In my case, the first release came when I founded the student newspaper at the age of 16. Finally we had found a channel for our excess energy, and the teamwork meant that genuine, honest cooperation, big challenges, success, solidarity and then – at last! – love came into my life. We learned to deal with our rage professionally.
Couldn’t we also become such professionals in matters of love? People who become economists, mechanics or musicians don’t leave their careers to chance. They spend years learning, trying things out and studying. They make mistakes and are corrected, undertake further training even once their training is complete, network with others, seek information about ongoing developments in their field, specialise, and perhaps even become a master in their subject. Basically, learning never stops.
Only people who want to love think that they have to be able to do so straight away. The only difficult bit seems to be the search for the right partner. Once we have them, we’re blessed. We’ve done it. Now is the time for all those expectations to be fulfilled that have accumulated over the course of our lives. We float around in seventh heaven and see each of our loved one’s faults through rose-tinted glasses. We may even find them sweet. After all, we’re in love, what could go wrong? There’s also no doubt that they love us. Or is there?
Once the other one’s faults become clearer, we don’t dare to say anything initially. Smiling, looks, hints, … until we can’t take it anymore!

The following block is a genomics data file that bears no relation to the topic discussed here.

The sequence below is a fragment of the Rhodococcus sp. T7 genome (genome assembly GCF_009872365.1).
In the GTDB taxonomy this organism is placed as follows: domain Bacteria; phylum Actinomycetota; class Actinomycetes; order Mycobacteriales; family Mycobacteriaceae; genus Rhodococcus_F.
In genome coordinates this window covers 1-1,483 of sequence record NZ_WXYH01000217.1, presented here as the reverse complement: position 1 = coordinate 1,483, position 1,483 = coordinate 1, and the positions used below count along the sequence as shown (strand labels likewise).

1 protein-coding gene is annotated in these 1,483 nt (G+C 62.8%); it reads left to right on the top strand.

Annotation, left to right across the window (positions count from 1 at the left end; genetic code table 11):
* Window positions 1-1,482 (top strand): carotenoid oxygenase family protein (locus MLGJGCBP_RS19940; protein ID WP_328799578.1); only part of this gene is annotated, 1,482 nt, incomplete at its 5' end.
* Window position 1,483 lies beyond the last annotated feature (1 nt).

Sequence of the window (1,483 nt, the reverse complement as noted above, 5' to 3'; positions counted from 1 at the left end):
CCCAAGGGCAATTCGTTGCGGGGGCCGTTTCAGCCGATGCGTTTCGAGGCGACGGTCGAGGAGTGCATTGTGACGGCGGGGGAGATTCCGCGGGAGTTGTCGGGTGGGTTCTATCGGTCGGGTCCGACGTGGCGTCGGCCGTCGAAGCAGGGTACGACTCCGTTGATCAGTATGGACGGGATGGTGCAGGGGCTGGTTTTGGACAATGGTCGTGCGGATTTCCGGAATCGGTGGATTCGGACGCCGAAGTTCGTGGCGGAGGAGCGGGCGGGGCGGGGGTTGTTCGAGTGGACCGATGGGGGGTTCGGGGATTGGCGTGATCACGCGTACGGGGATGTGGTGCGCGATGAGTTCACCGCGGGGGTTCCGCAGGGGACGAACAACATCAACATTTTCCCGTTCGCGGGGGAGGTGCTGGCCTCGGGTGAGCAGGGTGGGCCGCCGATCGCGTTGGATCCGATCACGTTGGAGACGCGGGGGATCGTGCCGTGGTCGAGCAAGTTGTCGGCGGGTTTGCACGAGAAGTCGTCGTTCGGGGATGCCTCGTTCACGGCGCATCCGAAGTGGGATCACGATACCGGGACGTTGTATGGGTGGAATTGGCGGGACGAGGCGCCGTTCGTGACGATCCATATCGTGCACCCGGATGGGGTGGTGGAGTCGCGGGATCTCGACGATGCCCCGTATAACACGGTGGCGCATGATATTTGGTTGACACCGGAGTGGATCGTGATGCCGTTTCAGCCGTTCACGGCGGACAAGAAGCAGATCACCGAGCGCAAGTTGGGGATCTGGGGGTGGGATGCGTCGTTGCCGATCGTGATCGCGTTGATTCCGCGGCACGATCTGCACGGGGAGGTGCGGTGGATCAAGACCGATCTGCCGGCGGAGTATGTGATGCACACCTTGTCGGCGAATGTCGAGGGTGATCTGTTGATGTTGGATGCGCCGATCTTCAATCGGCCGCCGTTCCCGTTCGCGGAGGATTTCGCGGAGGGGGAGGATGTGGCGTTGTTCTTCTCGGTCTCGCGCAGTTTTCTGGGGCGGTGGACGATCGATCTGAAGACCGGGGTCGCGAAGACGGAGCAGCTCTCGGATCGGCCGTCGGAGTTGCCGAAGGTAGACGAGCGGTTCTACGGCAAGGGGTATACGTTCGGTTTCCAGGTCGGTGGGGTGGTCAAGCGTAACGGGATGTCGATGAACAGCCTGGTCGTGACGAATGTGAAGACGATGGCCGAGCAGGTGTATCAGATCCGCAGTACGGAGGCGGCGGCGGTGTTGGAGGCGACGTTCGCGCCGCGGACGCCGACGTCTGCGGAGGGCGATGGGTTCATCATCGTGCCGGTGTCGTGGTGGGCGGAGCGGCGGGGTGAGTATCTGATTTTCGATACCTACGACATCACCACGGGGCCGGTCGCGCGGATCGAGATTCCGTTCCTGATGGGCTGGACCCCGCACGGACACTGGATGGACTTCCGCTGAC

Suddenly all the accumulated rage bursts out, and it’s usually about trivialities. There’s many a man who is astonished as his darling turns into a dragon, into a fury, when all he did was to forget to wipe his feet. Most lovers have never learned to talk about the things that are really important to them. When they finally do, it usually sounds reproachful. “Why didn’t he know by himself how much this day means to me and that I really needed him now?”
Of course – because I didn’t tell him! In reality, the honeymoon is over, the projection has lost its shine, and the real work of partnership begins. But, at that point, most people opt for separation, and head off in search of a new partner, true to the motto: it’ll all be different with the next man. Which it never is.
My training ground for love is life in a community with people from many age groups, with different preferences, and different ways of living and loving. While most people only experience closeness behind closed doors, in private, in our case, we all get something from each other. You can also intervene and give support if a couple fall out. And you learn a huge amount from each other.
For example, it’s a true gift to learn that most people have similar experiences in love. That even the most beautiful woman still secretly fears that she is not beautiful enough. And that, for that reason, our friendships between women go permanently hand in hand with subliminal competition, and it’s well worth overcoming this. That we can gradually put our faith in trust instead of merciless jealousy. That we should no longer expect our partner to mind-read our every wish or fulfil every secret longing – but can ourselves contribute to continuously celebrating love anew. To know when we need a little distance, and when greater closeness is important. That being loyal does not mean shutting other people out, but always discovering something new in one’s partner. That love is a social work of art.